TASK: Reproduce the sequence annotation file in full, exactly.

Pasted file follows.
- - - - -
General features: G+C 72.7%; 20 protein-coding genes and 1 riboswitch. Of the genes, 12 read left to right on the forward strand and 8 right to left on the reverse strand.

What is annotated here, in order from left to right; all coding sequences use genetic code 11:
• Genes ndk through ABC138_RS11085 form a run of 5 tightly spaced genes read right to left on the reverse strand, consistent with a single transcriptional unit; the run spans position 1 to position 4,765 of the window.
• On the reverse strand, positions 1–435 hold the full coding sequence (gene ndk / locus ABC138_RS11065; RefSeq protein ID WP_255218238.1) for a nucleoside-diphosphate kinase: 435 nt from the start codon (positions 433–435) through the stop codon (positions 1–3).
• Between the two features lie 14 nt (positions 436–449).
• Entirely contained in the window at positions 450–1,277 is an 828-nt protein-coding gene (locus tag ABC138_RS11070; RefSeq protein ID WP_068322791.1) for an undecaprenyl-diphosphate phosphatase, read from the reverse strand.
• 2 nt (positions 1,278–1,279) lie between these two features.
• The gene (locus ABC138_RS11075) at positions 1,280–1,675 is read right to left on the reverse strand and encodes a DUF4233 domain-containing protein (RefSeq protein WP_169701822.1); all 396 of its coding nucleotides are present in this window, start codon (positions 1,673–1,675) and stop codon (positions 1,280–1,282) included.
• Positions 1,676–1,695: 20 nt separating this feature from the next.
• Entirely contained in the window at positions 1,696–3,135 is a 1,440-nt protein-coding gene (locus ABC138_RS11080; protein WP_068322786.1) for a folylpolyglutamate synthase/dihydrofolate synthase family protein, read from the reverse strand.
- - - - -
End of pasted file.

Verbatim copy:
General features: G+C 72.7%; 20 protein-coding genes and 1 riboswitch. Of the genes, 12 read left to right on the forward strand and 8 right to left on the reverse strand.

What is annotated here, in order from left to right; all coding sequences use genetic code 11:
• Genes ndk through ABC138_RS11085 form a run of 5 tightly spaced genes read right to left on the reverse strand, consistent with a single transcriptional unit; the run spans position 1 to position 4,765 of the window.
• On the reverse strand, positions 1–435 hold the full coding sequence (gene ndk / locus ABC138_RS11065; RefSeq protein ID WP_255218238.1) for a nucleoside-diphosphate kinase: 435 nt from the start codon (positions 433–435) through the stop codon (positions 1–3).
• Between the two features lie 14 nt (positions 436–449).
• Entirely contained in the window at positions 450–1,277 is an 828-nt protein-coding gene (locus tag ABC138_RS11070; RefSeq protein ID WP_068322791.1) for an undecaprenyl-diphosphate phosphatase, read from the reverse strand.
• 2 nt (positions 1,278–1,279) lie between these two features.
• The gene (locus ABC138_RS11075) at positions 1,280–1,675 is read right to left on the reverse strand and encodes a DUF4233 domain-containing protein (RefSeq protein WP_169701822.1); all 396 of its coding nucleotides are present in this window, start codon (positions 1,673–1,675) and stop codon (positions 1,280–1,282) included.
• Positions 1,676–1,695: 20 nt separating this feature from the next.
• Entirely contained in the window at positions 1,696–3,135 is a 1,440-nt protein-coding gene (locus ABC138_RS11080; protein WP_068322786.1) for a folylpolyglutamate synthase/dihydrofolate synthase family protein, read from the reverse strand.